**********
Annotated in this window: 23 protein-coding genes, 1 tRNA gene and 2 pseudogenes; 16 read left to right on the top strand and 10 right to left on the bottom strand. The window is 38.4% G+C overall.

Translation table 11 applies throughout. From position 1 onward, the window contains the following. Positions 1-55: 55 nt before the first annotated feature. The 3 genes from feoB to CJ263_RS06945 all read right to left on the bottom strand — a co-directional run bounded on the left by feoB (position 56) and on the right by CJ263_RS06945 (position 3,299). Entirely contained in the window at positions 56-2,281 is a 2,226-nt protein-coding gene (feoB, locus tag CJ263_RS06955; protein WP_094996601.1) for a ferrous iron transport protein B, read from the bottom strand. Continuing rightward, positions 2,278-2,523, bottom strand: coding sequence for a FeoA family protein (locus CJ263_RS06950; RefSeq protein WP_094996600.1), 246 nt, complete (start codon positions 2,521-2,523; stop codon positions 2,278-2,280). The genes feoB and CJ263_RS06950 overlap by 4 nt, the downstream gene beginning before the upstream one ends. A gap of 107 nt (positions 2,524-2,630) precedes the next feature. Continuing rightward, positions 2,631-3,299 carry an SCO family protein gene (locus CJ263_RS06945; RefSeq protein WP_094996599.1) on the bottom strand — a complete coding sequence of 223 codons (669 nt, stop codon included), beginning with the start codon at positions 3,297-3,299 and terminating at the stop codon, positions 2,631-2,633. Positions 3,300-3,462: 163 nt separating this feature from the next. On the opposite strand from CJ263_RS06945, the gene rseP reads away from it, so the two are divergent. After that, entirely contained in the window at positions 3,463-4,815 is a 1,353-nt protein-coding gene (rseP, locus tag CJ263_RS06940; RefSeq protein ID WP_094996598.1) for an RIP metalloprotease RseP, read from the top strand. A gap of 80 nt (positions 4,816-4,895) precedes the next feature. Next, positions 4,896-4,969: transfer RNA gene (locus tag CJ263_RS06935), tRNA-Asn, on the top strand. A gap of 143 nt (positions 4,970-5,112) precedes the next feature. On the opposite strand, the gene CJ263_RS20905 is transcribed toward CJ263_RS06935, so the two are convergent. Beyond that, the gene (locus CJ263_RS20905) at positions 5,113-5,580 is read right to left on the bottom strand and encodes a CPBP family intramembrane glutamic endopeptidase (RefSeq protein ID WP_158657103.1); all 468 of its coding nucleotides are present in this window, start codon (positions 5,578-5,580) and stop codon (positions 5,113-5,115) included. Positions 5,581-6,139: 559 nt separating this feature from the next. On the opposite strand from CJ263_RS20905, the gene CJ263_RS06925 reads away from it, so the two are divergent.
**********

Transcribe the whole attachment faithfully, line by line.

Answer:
Annotated in this window: 23 protein-coding genes, 1 tRNA gene and 2 pseudogenes; 16 read left to right on the top strand and 10 right to left on the bottom strand. The window is 38.4% G+C overall.

Translation table 11 applies throughout. From position 1 onward, the window contains the following. Positions 1-55: 55 nt before the first annotated feature. The 3 genes from feoB to CJ263_RS06945 all read right to left on the bottom strand — a co-directional run bounded on the left by feoB (position 56) and on the right by CJ263_RS06945 (position 3,299). Entirely contained in the window at positions 56-2,281 is a 2,226-nt protein-coding gene (feoB, locus tag CJ263_RS06955; protein WP_094996601.1) for a ferrous iron transport protein B, read from the bottom strand. Continuing rightward, positions 2,278-2,523, bottom strand: coding sequence for a FeoA family protein (locus CJ263_RS06950; RefSeq protein WP_094996600.1), 246 nt, complete (start codon positions 2,521-2,523; stop codon positions 2,278-2,280). The genes feoB and CJ263_RS06950 overlap by 4 nt, the downstream gene beginning before the upstream one ends. A gap of 107 nt (positions 2,524-2,630) precedes the next feature. Continuing rightward, positions 2,631-3,299 carry an SCO family protein gene (locus CJ263_RS06945; RefSeq protein WP_094996599.1) on the bottom strand — a complete coding sequence of 223 codons (669 nt, stop codon included), beginning with the start codon at positions 3,297-3,299 and terminating at the stop codon, positions 2,631-2,633. Positions 3,300-3,462: 163 nt separating this feature from the next. On the opposite strand from CJ263_RS06945, the gene rseP reads away from it, so the two are divergent. After that, entirely contained in the window at positions 3,463-4,815 is a 1,353-nt protein-coding gene (rseP, locus tag CJ263_RS06940; RefSeq protein ID WP_094996598.1) for an RIP metalloprotease RseP, read from the top strand. A gap of 80 nt (positions 4,816-4,895) precedes the next feature. Next, positions 4,896-4,969: transfer RNA gene (locus tag CJ263_RS06935), tRNA-Asn, on the top strand. A gap of 143 nt (positions 4,970-5,112) precedes the next feature. On the opposite strand, the gene CJ263_RS20905 is transcribed toward CJ263_RS06935, so the two are convergent. Beyond that, the gene (locus CJ263_RS20905) at positions 5,113-5,580 is read right to left on the bottom strand and encodes a CPBP family intramembrane glutamic endopeptidase (RefSeq protein ID WP_158657103.1); all 468 of its coding nucleotides are present in this window, start codon (positions 5,578-5,580) and stop codon (positions 5,113-5,115) included. Positions 5,581-6,139: 559 nt separating this feature from the next. On the opposite strand from CJ263_RS20905, the gene CJ263_RS06925 reads away from it, so the two are divergent.